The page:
Fig 2. 1913 Xenia City Directory
Fig 2. 1913 Xenia City Directory (Greene County Archives)

In the mid-1890s, Steele decided to construct a building in downtown Xenia (Fig 3). As plans were being submitted for the building, the residents took interest in what possibilities this structure would hold for the city. The construction on the building was completed in 1896 (Fig 4), and followed the Dutch Colonial Revival style, an architectural style popular for that time (Fig 5). The building housed many businesses throughout its life, and by viewing J.D. Steele’s estate file, it is clear that he remained quite profitable in his business dealings throughout his life.

Fig 3. Article on plans for Steele Building, Xenia Daily Gazette, December 4, 1894 (JPG)
Fig 3. Article on the plans for the Steele Building from the Xenia Daily Gazette, dated December 4, 1894 (NewspaperARCHIVE.com)

Fig 4. 1897 Greene County Tax Duplicate (JPG)Fig 4. 1896 Greene County Tax Duplicate (JPG)
Fig 4. 1897 Greene County Tax Duplicate (JPG)
Fig 4. 1898 Greene County Tax Duplicate (JPG)
Fig 4. Tax Duplicates for Steele Building site dated 1896, 1897, & 1898 respectively (Greene County Archives)

Fig 5. Steele Building in 1908 (JPG)
Fig 5. Steele Building in 1908 (Greene County Archives)

In 1922, tragedy struck the family with the death of John Daniel Steele, Jr. While packing for an upcoming trip to the Canadian Rockies and Alaska, Steele Jr. was preparing his .45 Colt revolver, accidentally discharging the weapon. The bullet pierced his heart and lung, and Steele died within hours of the accident (Fig 6).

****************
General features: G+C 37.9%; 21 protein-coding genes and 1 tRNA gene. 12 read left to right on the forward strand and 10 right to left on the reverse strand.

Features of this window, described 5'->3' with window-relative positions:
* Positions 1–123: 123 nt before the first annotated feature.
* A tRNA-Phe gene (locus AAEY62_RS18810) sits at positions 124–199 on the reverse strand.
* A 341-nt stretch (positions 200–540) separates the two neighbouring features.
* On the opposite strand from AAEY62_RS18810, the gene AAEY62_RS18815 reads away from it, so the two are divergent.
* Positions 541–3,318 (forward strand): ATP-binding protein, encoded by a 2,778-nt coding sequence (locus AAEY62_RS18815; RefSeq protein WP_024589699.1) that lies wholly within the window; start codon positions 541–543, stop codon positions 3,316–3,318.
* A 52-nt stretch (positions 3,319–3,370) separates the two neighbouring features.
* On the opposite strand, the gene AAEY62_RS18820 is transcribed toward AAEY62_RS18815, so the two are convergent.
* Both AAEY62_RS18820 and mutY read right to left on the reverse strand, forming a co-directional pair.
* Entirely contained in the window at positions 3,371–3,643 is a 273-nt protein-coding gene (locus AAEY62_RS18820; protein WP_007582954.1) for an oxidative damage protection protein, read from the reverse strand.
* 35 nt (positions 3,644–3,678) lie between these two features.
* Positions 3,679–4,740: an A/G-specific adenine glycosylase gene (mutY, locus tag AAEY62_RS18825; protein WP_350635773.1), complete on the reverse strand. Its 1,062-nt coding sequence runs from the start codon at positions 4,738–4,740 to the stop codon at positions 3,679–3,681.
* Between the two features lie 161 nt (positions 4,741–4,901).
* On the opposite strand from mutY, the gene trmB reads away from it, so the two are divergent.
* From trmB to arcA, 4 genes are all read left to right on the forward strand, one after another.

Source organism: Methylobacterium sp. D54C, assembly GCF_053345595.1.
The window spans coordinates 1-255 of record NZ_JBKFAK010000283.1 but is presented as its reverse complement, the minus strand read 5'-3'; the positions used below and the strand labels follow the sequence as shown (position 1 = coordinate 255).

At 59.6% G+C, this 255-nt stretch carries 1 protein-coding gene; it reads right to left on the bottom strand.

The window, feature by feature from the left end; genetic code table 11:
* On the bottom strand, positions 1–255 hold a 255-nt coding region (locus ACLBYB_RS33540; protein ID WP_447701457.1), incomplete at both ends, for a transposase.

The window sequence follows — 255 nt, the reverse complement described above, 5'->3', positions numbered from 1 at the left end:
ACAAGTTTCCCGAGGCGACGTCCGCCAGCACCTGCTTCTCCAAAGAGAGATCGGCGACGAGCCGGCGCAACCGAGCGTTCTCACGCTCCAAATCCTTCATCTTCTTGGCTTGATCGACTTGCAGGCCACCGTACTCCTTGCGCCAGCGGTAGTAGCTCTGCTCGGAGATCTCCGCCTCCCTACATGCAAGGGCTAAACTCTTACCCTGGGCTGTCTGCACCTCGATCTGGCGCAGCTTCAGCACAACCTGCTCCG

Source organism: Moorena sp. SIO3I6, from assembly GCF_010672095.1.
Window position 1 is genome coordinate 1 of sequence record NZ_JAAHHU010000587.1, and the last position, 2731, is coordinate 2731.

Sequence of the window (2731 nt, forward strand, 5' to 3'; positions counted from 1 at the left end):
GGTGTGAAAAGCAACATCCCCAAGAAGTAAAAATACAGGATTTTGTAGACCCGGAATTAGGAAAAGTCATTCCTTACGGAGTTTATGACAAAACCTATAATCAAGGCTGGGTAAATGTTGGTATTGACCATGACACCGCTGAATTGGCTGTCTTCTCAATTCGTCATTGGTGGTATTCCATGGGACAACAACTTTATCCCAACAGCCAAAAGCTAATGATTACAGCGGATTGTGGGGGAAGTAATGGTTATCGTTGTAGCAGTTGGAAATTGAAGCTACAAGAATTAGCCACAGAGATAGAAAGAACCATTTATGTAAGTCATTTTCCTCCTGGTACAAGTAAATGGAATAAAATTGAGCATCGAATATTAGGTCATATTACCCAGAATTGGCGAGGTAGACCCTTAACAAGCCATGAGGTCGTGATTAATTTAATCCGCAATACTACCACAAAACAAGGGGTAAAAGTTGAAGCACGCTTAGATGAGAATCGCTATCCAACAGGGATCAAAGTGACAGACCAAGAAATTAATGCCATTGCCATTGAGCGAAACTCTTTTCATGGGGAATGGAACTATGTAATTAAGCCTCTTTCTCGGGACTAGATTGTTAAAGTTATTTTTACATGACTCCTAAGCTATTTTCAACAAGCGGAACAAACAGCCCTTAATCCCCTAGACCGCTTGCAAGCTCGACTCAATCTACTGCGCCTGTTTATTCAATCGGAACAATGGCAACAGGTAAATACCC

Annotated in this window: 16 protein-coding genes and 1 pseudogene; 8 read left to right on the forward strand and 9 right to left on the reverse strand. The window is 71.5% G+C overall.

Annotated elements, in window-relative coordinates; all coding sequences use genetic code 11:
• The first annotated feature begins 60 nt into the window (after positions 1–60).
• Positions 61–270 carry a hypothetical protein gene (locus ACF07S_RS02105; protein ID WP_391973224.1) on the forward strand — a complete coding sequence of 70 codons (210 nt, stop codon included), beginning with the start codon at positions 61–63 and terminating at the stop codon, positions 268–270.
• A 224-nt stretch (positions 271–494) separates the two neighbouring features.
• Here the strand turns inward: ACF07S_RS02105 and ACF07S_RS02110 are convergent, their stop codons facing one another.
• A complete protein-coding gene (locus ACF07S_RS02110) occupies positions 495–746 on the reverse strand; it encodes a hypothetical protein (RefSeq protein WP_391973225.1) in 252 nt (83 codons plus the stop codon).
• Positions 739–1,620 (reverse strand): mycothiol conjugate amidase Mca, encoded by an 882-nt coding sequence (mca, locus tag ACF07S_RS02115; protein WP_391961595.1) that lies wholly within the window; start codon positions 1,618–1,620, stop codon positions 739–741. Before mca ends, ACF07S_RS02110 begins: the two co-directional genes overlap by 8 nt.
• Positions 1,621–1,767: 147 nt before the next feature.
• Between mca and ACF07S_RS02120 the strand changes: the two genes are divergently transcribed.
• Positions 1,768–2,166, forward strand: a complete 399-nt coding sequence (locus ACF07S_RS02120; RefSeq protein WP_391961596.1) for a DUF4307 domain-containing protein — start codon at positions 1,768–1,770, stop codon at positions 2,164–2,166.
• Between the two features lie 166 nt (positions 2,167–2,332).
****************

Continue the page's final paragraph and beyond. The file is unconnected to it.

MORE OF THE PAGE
Fig 6. Article on death of John Daniel Steele, Jr., Xenia Daily Gazette, March 27, 1922 (JPG)
Fig 6. Article on death of John Daniel Steele, Jr. from Xenia Daily Gazette, dated March 27, 1922 (NewspaperARCHIVE.com)

J.D. Steele retired from his business ventures in 1928, and according to the Xenia Daily Gazette (dated July 28, 1930), during Steele’s tenure with the Hooven & Allison Company, the company grew from a $300,000 to $6 million corporation!

During the final years of his life, Steele was burdened with illness. In June 1930, Steele wrote his will. On July 27, 1930, just over a month after completing his will, Steele passed away. However, due to the provisions made for all of his real and personal property, Steele’s estate file itself is rather small. Steele’s will instructed that a trust be created, and it is this file that is quite extensive, and clearly illustrates just how lucrative Steele was in his business. At the time of his death, his estate was worth just over $82,000 (Fig 7), which equates to over $1 million today.

Fig 7. J.D. Steele Trusteeship, Box 716, Case 469 (JPG)
Fig 7. Part of inventory from Trusteeship file of J.D. Steele, Box 716, Case 469 (Greene County Archives)

Until Next Time!

Sources:
Greene County Archives
NewspaperARCHIVE.com
Robinson, G.F. (1902). History of Greene County, Ohio. Chicago, IL: The S. J. Clarke Publishing Company.